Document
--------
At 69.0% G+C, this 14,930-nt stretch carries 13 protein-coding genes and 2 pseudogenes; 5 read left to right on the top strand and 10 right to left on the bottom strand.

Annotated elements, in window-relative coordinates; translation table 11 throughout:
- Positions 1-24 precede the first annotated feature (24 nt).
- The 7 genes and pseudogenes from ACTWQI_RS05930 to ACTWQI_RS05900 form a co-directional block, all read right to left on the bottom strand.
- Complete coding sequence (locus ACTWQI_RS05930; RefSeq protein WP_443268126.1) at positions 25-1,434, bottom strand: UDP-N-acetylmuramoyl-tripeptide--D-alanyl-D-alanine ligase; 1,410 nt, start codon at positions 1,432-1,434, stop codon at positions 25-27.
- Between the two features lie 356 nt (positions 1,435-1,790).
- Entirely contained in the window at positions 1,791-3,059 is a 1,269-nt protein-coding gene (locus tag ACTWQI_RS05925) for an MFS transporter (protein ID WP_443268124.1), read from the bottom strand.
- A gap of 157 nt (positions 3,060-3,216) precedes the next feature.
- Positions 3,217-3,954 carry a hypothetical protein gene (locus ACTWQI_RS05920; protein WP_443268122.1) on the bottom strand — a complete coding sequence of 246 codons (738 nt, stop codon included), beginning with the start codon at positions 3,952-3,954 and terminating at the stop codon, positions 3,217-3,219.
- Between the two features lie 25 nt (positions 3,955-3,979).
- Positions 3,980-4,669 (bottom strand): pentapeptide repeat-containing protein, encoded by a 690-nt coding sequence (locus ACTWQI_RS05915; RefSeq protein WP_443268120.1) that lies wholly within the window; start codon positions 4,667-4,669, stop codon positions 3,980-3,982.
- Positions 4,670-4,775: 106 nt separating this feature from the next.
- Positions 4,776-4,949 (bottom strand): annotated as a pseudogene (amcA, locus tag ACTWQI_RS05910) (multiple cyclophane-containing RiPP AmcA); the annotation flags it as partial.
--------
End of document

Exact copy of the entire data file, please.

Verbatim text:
At 69.0% G+C, this 14,930-nt stretch carries 13 protein-coding genes and 2 pseudogenes; 5 read left to right on the top strand and 10 right to left on the bottom strand.

Annotated elements, in window-relative coordinates; translation table 11 throughout:
- Positions 1-24 precede the first annotated feature (24 nt).
- The 7 genes and pseudogenes from ACTWQI_RS05930 to ACTWQI_RS05900 form a co-directional block, all read right to left on the bottom strand.
- Complete coding sequence (locus ACTWQI_RS05930; RefSeq protein WP_443268126.1) at positions 25-1,434, bottom strand: UDP-N-acetylmuramoyl-tripeptide--D-alanyl-D-alanine ligase; 1,410 nt, start codon at positions 1,432-1,434, stop codon at positions 25-27.
- Between the two features lie 356 nt (positions 1,435-1,790).
- Entirely contained in the window at positions 1,791-3,059 is a 1,269-nt protein-coding gene (locus tag ACTWQI_RS05925) for an MFS transporter (protein ID WP_443268124.1), read from the bottom strand.
- A gap of 157 nt (positions 3,060-3,216) precedes the next feature.
- Positions 3,217-3,954 carry a hypothetical protein gene (locus ACTWQI_RS05920; protein WP_443268122.1) on the bottom strand — a complete coding sequence of 246 codons (738 nt, stop codon included), beginning with the start codon at positions 3,952-3,954 and terminating at the stop codon, positions 3,217-3,219.
- Between the two features lie 25 nt (positions 3,955-3,979).
- Positions 3,980-4,669 (bottom strand): pentapeptide repeat-containing protein, encoded by a 690-nt coding sequence (locus ACTWQI_RS05915; RefSeq protein WP_443268120.1) that lies wholly within the window; start codon positions 4,667-4,669, stop codon positions 3,980-3,982.
- Positions 4,670-4,775: 106 nt separating this feature from the next.
- Positions 4,776-4,949 (bottom strand): annotated as a pseudogene (amcA, locus tag ACTWQI_RS05910) (multiple cyclophane-containing RiPP AmcA); the annotation flags it as partial.